There is one 24/7 ministry-operated hotline and some shelters for victims in Hungary, but these are not enough to meet the need. NGOs providing services for victims do not receive state-funding, leaving them unable to support victims as effectively. Domestic violence remains hidden in Hungarian society; people do not recognise that it is a real social problem. Generally, many people think that women are not telling the truth about the situation and that NGOs sensationalise these issues.

The Hungarian Association of Women Judges

Recognising the need for reform, a few Hungarian female judges formed the Hungarian Association of the Women Judges (HAWJ) at the end of 2008. In January 2009, when the first meeting of the Association was organised, there were 52 members. Currently, HAWJ has 80 members. The fact that the HAWJ has grown is outstanding, but the organisation still has a long way to go and has many difficulties that need to be confronted. For example, there are 2800 judges in Hungary, and women make up approximately 66-70% of these, yet HAWJ membership is still quite low.

In this situation some of HAWJ’s important tasks include:

The Association’s main goal is education; informing judges about international research and international practices is integral to this process. The organisation hopes to eventually initiate research, in cooperation with other organisations, on domestic violence and discrimination. If the need arises, HAWJ will offer opinions about legal drafts.

The integral role of judges

In the evaluation of the social phenomenon of domestic violence, judges play an important role. Since social problems are reflected in court cases, the sentences of the court send clear messages on interpretations of given questions.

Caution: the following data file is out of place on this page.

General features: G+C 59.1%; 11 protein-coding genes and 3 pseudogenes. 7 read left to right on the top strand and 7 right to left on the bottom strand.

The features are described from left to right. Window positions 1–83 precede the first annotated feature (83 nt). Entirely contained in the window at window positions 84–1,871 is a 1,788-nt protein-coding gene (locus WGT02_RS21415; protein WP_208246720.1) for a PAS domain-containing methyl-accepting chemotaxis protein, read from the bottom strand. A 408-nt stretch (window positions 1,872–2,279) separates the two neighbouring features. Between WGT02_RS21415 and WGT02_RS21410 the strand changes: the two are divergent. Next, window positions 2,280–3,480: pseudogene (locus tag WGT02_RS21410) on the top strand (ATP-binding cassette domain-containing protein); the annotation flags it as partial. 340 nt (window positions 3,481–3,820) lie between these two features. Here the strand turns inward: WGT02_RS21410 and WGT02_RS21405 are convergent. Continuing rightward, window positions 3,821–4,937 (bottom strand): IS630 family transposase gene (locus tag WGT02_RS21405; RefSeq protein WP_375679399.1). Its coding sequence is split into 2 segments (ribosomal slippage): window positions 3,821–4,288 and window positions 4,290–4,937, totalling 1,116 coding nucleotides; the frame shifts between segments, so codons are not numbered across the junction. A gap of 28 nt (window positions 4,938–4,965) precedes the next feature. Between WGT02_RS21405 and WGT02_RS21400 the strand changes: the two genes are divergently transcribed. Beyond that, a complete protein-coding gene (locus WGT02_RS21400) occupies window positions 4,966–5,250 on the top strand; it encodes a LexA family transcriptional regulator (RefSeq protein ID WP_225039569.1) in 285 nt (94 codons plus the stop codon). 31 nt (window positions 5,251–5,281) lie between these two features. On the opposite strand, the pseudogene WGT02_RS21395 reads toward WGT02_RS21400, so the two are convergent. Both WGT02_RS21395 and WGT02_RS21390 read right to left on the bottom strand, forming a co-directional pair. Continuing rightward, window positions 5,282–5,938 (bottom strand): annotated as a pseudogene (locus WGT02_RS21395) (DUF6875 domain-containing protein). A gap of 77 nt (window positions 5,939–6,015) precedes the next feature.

Though the training of judges and the changing of attitudes within society are important developments, without effective legal provisions, they simply are not enough. In order to handle the issue correctly, we must have a complex approach. Shortcomings in one of the areas cannot be solved with remedies in another. Judicial training is useful in raising awareness but is not enough to find effective answers in adjudication to the questions related to domestic violence since the legal environment has hardly changed.

Domestic violence is much more than beating up a partner. It is very important for justices to recognise that separate incidents of discrimination are interconnected. Cases show that where domestic violence occurs, other forms of discrimination may be also present (such as violence against children or ethnic minorities).

States and populations worldwide face difficulties doing away with obstacles entrenched in strong and long-held traditions. Everyone must understand that the human rights of women are the same as those of men: safety and self-determination should not depend on gender or where women live.

The Hungarian Association of the Women Judges will organise a regional conference for Europe and the Middle East from 14-16 April 2011, in Budapest, on the ‘Juncture of Legal Cultures’. One of the main questions to be discussed is the role of the justice system in national legal systems and international requirements in the struggle against racial, nationalistic, anti-minority, and gender-based violence. If you would like more information on this event, please email info.HAWJ@gmail.com.

Contact the Hungarian Association of Women Judges at:

1055. Budapest,
Marko utca 16,
Hungary
bironok.egyesulete@gmail.com
www.bironokegyesulete.hu

 Dr. Agnes Galajda, a criminal judge in Hungary and the founder and president of the Hungarian Association of Women Judges, led a session on ‘Domestic Violence and the Legal System’ at the Stop Being Silent! seminar in Minsk in 2010.